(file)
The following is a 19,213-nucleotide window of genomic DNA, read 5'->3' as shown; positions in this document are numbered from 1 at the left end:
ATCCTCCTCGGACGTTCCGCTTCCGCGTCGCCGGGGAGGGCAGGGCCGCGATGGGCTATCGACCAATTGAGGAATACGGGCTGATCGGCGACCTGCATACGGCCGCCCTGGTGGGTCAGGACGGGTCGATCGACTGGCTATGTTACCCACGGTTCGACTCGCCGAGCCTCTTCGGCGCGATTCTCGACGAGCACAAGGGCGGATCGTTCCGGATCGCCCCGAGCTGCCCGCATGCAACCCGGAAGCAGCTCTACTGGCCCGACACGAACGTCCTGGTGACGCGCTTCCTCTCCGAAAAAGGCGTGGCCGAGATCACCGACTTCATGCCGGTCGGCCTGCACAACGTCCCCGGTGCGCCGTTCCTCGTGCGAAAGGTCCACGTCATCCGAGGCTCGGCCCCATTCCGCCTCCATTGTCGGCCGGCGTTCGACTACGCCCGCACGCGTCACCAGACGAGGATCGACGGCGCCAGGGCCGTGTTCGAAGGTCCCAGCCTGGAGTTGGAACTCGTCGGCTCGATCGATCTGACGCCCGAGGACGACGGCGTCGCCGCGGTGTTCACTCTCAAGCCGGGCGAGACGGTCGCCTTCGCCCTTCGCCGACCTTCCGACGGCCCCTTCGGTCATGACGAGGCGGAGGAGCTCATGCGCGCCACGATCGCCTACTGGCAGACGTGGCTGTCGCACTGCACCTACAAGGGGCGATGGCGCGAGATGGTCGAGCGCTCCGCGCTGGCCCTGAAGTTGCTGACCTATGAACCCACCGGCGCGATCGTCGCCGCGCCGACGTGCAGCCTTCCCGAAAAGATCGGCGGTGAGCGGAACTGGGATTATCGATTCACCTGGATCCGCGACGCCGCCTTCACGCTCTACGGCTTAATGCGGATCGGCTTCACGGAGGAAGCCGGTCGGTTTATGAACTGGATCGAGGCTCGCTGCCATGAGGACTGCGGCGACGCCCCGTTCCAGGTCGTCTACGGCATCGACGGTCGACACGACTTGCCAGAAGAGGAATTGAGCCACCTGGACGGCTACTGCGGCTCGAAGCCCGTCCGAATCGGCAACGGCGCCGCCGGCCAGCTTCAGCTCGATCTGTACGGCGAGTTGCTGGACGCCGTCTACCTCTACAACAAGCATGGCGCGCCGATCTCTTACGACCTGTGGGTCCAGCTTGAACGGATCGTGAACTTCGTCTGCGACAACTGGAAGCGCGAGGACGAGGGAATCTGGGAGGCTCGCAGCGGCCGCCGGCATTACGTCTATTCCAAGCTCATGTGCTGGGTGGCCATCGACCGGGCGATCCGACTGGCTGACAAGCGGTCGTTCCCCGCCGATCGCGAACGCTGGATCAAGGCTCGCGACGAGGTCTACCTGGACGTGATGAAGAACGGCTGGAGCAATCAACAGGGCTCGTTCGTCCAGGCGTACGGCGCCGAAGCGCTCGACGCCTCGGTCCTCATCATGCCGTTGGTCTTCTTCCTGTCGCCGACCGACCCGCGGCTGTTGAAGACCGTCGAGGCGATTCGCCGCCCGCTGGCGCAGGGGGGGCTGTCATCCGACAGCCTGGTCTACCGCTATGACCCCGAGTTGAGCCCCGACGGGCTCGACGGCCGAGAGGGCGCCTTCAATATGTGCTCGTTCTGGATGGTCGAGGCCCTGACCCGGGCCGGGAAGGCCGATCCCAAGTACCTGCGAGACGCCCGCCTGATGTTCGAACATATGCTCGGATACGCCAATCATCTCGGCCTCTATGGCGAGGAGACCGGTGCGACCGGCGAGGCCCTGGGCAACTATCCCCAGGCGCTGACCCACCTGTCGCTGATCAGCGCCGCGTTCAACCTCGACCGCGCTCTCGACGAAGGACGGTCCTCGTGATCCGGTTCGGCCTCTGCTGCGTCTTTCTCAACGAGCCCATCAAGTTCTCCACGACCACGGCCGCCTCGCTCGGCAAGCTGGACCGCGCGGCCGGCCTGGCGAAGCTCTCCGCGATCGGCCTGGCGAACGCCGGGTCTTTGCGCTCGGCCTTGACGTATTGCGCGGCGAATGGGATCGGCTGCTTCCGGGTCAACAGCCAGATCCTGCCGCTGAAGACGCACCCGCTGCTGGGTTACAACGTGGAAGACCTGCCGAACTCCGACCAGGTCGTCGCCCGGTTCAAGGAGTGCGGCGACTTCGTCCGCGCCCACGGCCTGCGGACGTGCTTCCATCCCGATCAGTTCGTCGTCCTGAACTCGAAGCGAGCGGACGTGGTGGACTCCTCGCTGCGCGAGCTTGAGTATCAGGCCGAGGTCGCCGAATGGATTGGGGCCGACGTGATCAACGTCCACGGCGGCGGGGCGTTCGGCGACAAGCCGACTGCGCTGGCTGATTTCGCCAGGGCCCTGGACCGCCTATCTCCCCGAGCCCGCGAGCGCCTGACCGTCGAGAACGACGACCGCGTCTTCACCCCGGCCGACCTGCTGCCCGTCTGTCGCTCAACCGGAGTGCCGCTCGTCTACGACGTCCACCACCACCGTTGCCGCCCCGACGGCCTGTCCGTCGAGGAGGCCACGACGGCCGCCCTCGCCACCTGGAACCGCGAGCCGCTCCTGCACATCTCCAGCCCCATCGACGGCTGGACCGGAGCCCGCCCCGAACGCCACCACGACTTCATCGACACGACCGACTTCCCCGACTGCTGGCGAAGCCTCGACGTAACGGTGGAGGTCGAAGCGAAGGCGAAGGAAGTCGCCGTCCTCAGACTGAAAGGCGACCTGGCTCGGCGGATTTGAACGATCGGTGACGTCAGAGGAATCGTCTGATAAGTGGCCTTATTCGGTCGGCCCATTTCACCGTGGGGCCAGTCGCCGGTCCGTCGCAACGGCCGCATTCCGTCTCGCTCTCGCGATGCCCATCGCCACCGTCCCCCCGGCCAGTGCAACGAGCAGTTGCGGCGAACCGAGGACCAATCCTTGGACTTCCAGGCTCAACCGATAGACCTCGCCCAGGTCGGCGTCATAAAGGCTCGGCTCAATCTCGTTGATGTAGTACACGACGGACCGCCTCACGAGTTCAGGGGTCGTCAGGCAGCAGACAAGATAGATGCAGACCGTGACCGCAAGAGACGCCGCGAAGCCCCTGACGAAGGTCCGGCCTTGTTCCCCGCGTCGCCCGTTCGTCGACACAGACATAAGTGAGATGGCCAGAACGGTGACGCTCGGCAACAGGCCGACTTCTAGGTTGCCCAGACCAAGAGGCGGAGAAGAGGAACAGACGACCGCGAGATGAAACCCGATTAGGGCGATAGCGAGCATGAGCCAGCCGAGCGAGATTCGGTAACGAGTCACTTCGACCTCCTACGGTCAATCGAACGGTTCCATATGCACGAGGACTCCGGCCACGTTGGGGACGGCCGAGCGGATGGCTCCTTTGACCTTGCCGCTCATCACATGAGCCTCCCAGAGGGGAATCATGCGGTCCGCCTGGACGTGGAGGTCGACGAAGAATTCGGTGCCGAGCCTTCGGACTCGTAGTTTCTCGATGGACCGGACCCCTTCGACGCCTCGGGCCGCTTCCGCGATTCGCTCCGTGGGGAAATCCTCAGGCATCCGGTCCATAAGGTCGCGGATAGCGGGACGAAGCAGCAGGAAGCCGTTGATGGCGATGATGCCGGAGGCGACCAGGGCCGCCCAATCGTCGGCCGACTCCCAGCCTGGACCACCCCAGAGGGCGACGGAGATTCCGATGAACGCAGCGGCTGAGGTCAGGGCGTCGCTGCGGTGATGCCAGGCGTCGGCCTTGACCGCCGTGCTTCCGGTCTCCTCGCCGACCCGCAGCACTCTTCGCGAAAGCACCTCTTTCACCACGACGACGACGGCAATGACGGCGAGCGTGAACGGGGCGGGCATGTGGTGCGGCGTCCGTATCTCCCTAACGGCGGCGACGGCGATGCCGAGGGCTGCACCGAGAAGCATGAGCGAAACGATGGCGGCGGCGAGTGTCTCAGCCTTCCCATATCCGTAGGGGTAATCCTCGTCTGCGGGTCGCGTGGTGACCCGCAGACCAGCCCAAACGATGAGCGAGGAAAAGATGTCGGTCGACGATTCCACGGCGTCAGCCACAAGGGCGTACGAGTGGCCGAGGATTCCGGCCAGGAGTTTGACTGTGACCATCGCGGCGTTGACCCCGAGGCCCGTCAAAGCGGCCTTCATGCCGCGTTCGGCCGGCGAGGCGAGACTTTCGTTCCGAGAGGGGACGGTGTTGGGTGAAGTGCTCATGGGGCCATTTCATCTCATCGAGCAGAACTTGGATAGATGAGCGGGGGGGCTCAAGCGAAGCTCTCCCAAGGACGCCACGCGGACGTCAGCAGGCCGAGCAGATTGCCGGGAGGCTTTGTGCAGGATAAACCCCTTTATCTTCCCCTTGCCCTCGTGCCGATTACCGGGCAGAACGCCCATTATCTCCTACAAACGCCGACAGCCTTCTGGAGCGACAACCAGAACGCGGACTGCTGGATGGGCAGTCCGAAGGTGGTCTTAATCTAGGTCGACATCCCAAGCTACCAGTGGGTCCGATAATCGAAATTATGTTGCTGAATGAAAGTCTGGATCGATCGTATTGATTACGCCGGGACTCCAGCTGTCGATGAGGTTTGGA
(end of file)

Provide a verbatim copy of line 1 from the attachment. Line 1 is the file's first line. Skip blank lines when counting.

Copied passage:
The following is a 19,213-nucleotide window of genomic DNA, read 5'->3' as shown; positions in this document are numbered from 1 at the left end: